children to focus on a single relevant dimension, Siegler developed the following cognitive model, which incorporates four different rules children use to solve such problems:

Rule I—If the weight is the same on both sides, predict that the scale will balance. If the weight differs, predict that the side with more weight will go down.

Rule II—If one side has more weight, predict that it will go down. If the weights on the two sides are equal, choose the side with the greater distance (i.e., the side that has the weight farther from the fulcrum).

Rule III—If both weight and distance are equal, predict that the scale will balance. If one side has more weight or distance, and the two sides are equal on the other dimension, predict that the side with the greater value on the unequal dimension will go down. If one side has more weight and the other side more distance, muddle through or guess.

Rule IV—Proceed as in Rule III unless one side has more weight and the other more distance. In that case, calculate torques by multiplying weight times distance on each side. Then predict that the side with the greater torque will go down.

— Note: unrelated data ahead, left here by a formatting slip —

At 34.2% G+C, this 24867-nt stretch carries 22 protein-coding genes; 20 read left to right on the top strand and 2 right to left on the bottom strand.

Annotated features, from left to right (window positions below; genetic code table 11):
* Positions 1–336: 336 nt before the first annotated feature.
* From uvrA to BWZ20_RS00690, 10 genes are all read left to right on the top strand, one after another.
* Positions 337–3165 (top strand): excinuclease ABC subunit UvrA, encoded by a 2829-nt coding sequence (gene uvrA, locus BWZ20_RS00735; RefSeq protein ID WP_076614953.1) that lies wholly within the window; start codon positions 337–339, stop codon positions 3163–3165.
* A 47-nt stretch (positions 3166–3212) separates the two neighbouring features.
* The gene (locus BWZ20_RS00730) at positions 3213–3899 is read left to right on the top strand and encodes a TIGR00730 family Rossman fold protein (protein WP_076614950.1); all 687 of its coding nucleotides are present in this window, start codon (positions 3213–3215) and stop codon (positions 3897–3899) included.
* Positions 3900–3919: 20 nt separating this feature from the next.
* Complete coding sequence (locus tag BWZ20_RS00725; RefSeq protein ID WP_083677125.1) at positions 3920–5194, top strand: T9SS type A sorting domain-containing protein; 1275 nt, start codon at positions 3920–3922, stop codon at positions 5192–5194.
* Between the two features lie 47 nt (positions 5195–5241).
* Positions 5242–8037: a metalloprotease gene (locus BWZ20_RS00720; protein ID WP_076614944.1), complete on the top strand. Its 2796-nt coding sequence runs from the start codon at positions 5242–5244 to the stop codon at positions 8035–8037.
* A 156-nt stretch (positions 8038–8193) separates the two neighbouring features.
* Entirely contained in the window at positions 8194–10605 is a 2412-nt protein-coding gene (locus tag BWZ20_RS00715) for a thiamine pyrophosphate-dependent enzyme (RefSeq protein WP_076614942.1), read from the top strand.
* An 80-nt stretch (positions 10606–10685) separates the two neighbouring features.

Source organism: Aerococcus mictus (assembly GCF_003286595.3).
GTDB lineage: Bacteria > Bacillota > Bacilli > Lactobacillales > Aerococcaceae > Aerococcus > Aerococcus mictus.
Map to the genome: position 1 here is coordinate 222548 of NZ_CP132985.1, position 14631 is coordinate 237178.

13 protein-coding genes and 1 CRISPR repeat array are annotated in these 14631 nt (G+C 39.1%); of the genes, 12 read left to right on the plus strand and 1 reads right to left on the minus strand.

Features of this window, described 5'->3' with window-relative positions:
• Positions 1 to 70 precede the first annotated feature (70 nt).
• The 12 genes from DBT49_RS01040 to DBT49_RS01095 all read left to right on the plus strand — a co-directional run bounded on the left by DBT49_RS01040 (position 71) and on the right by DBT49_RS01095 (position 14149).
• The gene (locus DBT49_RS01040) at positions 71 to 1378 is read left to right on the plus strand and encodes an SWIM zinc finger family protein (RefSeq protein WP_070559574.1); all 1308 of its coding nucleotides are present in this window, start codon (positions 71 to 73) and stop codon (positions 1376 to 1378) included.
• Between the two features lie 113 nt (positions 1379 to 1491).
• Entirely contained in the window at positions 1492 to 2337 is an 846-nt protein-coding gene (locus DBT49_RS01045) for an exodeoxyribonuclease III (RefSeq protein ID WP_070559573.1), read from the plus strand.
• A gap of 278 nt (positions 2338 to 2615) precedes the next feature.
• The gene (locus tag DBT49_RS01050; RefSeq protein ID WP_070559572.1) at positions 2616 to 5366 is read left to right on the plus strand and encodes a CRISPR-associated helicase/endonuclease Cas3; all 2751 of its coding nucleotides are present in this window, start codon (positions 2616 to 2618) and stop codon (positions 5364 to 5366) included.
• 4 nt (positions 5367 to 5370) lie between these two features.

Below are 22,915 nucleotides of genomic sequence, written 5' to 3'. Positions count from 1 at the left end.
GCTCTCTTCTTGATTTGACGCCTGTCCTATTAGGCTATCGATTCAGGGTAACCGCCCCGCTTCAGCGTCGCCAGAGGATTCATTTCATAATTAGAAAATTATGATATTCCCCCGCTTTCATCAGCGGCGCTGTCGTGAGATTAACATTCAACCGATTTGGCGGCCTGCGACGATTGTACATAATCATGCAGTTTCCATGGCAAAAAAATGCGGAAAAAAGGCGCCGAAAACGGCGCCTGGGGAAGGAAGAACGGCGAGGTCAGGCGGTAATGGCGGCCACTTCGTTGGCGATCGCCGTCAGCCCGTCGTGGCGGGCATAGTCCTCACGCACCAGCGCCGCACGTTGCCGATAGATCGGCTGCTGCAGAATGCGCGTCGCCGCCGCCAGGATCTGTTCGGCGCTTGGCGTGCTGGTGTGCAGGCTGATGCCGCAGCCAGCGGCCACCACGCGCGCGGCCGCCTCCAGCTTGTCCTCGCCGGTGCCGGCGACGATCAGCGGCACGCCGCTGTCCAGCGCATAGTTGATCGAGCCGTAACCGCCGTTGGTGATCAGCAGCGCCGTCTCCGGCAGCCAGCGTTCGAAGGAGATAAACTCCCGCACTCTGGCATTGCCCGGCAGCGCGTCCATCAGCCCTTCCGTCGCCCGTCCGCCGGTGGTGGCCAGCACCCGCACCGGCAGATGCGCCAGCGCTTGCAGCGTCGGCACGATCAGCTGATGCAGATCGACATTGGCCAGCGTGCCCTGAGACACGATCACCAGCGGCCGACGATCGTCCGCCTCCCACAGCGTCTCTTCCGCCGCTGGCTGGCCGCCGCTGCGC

SOURCE: Siegler (1976, p. 482). Used by permission of Academic Press.

siderably better understood in some domains, such as physics and reading, than in others, such as history and chemistry. Moreover, the models developed by cognitive scientists will need to be recast in ways that are easily understood and readily usable by assessment developers and teachers.


Every assessment is also based on a set of beliefs about the kinds of tasks or situations that will prompt students to say, do, or create something that demonstrates important knowledge and skills. The tasks to which students are asked to respond on an assessment are not arbitrary. They must be carefully designed to provide evidence that is linked to the cognitive model of learning and to support the kinds of inferences and decisions that will be based on the assessment results.

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